So basically, for the time being, I do not want to induce ketosis. I'd rather go low carb and eat a high protein diet (moderate fat) for a while just to see how I do physically/mentally. Then I can decide if I want to induce ketosis or not.
When you say it takes around three weeks to become adapted. Are you referring to keto-adaptation? How long would it take to become low-carb adapted (pure AA GNG, non-ketogenic)?
Hmmm. I'm trying to think of what reference to supply for you. If you are doing low-carb, you are by definition in some degree of ketosis. Because carbs are in short supply, your body will be burning fat for energy. (Protein burning is also possible, but because it is a metabolically wasteful process, it will be avoided.)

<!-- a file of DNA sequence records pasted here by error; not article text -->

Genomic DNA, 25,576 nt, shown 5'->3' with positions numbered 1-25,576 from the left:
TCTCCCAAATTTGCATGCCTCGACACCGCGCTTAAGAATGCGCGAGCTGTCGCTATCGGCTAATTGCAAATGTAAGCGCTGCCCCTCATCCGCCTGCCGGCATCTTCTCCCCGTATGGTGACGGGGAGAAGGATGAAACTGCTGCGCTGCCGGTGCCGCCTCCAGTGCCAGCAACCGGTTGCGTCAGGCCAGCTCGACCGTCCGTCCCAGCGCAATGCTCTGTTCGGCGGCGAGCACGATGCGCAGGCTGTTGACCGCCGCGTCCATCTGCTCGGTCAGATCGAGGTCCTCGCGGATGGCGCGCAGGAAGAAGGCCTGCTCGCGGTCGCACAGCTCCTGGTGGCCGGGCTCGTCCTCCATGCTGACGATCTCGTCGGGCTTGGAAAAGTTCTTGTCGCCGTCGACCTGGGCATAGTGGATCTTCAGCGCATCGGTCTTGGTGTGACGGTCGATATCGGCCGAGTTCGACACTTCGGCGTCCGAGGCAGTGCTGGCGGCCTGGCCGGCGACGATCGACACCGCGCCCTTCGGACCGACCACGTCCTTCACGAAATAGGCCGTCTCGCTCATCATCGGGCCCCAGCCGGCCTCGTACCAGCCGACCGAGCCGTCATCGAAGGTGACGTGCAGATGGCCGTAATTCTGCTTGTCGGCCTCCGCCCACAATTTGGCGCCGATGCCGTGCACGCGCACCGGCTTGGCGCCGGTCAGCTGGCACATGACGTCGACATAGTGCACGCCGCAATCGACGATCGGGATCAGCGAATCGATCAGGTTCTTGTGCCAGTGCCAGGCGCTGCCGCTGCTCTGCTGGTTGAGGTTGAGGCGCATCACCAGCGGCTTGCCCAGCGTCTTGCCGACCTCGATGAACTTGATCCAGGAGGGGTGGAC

If the conversion of fat to energy is not complete (which is usually the case), it will result in ketosis. The fat may come from the diet or from your adipose stores, but fat burning will produce ketones, no matter how much protein you are eating.
Yes when I say ketosis I mean high enough levels of ketones in the blood that you start to become symptomatic (acetone breath, diuresis, etc.).
From what I remember, when you limit your carb intake, you will eventually run out of oxaloacetate for the TCA cycle (it'll be used up for GNG) and all of that acetyl-coA from fat will be converted to ketones. I could be incorrect about this however.
What about glucogenic AA's? Wouldn't they be used to create glucose for the brain in a situation where it is not getting enough?
god I love biochem :)
This is all too much trouble though. Now I'm thinking I should go up to 100g/day and see how I feel. And if I don't feel great, I can drop my intake. *Sigh*